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Topic: software serial limitations (Read 398 times) previous topic - next topic

gcjr

The Two Port Receive example you quoted, shows two Software serial ports defined, with each being read in turn using port.listen(). That you switch between the Software serial instances in this way should make clear that the two ports cannot be used simultaneously.
which version of SoftwareSerial do you use?

isn't that what the example code (posted below from TwoPortReceive) is doing?   it executes listen() on one port and checks available() then does the same for the the other port.

of course this a do nothing example.   the limited delay in listening between each port is when processing a byte from the other port.

it's not clear to me how often and when specifically listen() needs to run.

Code: [Select]
void loop() {
  // By default, the last intialized port is listening.
  // when you want to listen on a port, explicitly select it:
  portOne.listen();
  Serial.println("Data from port one:");
  // while there is data coming in, read it
  // and send to the hardware serial port:
  while (portOne.available() > 0) {
    char inByte = portOne.read();
    Serial.write(inByte);
  }

  // blank line to separate data from the two ports:
  Serial.println();

  // Now listen on the second port
  portTwo.listen();
  // while there is data coming in, read it
  // and send to the hardware serial port:
  Serial.println("Data from port two:");
  while (portTwo.available() > 0) {
    char inByte = portTwo.read();
    Serial.write(inByte);
  }

  // blank line to separate data from the two ports:
  Serial.println();
}
greg - somerset, nj

gcjr

I think we can be quite sure that nobody is using it like you do with any success,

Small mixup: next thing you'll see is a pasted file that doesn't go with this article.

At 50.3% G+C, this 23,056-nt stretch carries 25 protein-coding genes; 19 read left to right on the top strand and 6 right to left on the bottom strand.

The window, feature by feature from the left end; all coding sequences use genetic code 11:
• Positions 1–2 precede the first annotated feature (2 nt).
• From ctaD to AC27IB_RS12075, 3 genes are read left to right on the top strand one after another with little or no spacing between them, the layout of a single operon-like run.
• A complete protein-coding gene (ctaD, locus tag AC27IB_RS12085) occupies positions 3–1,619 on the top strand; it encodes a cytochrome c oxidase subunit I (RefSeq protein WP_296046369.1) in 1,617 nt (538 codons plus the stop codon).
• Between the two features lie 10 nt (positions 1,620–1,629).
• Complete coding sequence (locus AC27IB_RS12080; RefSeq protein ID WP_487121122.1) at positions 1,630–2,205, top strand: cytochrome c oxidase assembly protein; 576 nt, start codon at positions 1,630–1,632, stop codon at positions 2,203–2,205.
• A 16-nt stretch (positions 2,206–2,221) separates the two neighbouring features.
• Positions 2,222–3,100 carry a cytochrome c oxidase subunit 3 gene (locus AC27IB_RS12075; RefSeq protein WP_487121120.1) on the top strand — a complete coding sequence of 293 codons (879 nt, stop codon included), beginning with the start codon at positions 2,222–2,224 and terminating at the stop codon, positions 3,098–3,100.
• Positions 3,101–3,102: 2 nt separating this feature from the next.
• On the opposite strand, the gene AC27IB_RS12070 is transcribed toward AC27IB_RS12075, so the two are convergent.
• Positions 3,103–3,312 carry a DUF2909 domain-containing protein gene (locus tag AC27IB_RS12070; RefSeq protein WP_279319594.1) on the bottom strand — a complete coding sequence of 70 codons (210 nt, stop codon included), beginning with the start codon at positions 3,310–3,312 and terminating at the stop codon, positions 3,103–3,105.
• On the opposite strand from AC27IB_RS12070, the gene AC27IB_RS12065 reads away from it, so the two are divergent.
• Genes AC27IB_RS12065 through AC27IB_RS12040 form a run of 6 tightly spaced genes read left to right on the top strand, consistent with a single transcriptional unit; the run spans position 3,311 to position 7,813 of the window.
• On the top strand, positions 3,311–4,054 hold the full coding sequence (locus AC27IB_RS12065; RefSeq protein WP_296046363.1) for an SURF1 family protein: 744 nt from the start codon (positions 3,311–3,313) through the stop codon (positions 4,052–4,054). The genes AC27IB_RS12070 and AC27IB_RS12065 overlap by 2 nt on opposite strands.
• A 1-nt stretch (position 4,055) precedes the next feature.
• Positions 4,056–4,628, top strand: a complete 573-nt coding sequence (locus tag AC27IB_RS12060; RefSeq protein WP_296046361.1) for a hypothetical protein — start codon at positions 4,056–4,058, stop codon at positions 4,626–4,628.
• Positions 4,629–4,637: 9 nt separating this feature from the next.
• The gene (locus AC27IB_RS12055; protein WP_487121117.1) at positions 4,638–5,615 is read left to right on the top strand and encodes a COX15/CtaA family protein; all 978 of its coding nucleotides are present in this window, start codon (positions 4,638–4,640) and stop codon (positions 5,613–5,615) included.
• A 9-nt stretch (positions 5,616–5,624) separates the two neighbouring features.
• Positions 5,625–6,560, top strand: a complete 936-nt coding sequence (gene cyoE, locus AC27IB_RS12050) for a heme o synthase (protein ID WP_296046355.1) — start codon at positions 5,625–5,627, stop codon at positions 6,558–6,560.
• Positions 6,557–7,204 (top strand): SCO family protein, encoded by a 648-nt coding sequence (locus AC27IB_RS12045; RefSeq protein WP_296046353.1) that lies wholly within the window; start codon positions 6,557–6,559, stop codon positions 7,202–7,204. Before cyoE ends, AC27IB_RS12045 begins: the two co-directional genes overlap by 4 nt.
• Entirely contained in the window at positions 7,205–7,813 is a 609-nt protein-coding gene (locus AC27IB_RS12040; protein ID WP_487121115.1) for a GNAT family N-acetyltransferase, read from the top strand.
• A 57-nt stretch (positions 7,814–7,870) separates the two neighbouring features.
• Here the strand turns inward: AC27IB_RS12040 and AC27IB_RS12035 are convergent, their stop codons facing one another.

is that because SoftwareSerial is too limited for such an application?

and nobody else has bothered to look at your code, which is mostly junk as far as comms is concerned.
got the interface working in a couple hours using a Mega

And while you are at it, you might consider including the software serial library,
which version of the library do you use?

Further, if you can't work out whether you have a Uno or a Mega in your hand,
i want to use the same code on either an Uno or Mega.   The code determines the hardware using a defined macro.

Code: [Select]
#if defined __AVR_ATmega328P__      // Uno
greg - somerset, nj

Nick_Pyner

is that because SoftwareSerial is too limited for such an application?
In your case, no. I'm afraid it is because you don't know what you are doing.
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got the interface working in a couple hours using a Mega
Good. I guess you now see the advantage of the Mega
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which version of the library do you use?
I don't use software serial ever. Mostly I use a Mega, but I don't use it on a Uno or my Pro Mini either. There is no need. There certainly are cases where you have no option but to use software serial, but it is more rare than you would think, and when you do it is under sufferance. Quite often software serial is just a refuge for the lazy and incompetent.